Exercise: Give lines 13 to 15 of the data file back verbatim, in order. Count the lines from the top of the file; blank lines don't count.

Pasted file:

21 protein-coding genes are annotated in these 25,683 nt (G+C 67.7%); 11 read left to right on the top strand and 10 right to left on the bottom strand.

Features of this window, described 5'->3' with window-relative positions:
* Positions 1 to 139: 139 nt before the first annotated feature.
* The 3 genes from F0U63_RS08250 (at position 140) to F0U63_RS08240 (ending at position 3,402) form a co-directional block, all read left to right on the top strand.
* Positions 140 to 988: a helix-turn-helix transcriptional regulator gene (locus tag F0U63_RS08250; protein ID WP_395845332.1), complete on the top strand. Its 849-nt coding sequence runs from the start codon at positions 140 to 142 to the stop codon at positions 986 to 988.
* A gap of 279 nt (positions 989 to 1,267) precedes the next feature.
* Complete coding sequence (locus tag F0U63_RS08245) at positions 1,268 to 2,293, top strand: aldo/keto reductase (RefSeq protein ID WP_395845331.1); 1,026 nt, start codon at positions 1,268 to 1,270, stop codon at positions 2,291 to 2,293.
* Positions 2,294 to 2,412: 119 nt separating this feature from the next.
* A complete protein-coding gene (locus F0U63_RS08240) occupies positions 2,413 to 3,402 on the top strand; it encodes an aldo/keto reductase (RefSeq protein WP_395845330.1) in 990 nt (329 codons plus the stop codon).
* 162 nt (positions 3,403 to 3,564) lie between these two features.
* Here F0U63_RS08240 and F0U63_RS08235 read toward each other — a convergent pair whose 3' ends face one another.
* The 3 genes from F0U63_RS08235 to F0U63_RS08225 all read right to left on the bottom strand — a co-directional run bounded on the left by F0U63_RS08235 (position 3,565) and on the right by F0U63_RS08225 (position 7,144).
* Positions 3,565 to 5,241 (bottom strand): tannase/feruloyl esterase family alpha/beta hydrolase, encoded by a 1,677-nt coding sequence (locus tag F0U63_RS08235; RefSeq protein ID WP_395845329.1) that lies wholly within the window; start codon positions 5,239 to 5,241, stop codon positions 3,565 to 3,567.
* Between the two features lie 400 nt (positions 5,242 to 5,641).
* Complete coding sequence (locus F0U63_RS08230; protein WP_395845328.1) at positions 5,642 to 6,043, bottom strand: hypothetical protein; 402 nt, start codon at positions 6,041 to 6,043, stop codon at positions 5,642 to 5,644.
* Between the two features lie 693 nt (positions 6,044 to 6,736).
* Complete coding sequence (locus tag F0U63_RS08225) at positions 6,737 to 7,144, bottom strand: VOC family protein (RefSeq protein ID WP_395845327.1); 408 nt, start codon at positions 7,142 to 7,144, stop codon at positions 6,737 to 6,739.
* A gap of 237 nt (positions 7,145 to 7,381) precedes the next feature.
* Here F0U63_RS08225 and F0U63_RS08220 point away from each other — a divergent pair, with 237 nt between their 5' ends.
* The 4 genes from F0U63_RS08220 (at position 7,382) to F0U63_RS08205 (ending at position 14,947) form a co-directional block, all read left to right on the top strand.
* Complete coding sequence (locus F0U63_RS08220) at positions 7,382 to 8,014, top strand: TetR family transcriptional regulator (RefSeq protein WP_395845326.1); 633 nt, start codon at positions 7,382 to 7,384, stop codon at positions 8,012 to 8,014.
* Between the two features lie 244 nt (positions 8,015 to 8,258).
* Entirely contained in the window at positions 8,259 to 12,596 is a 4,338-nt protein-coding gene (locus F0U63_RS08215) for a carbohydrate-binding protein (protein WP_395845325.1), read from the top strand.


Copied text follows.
* Positions 3,565 to 5,241 (bottom strand): tannase/feruloyl esterase family alpha/beta hydrolase, encoded by a 1,677-nt coding sequence (locus tag F0U63_RS08235; RefSeq protein ID WP_395845329.1) that lies wholly within the window; start codon positions 5,239 to 5,241, stop codon positions 3,565 to 3,567.
* Between the two features lie 400 nt (positions 5,242 to 5,641).
* Complete coding sequence (locus F0U63_RS08230; protein WP_395845328.1) at positions 5,642 to 6,043, bottom strand: hypothetical protein; 402 nt, start codon at positions 6,041 to 6,043, stop codon at positions 5,642 to 5,644.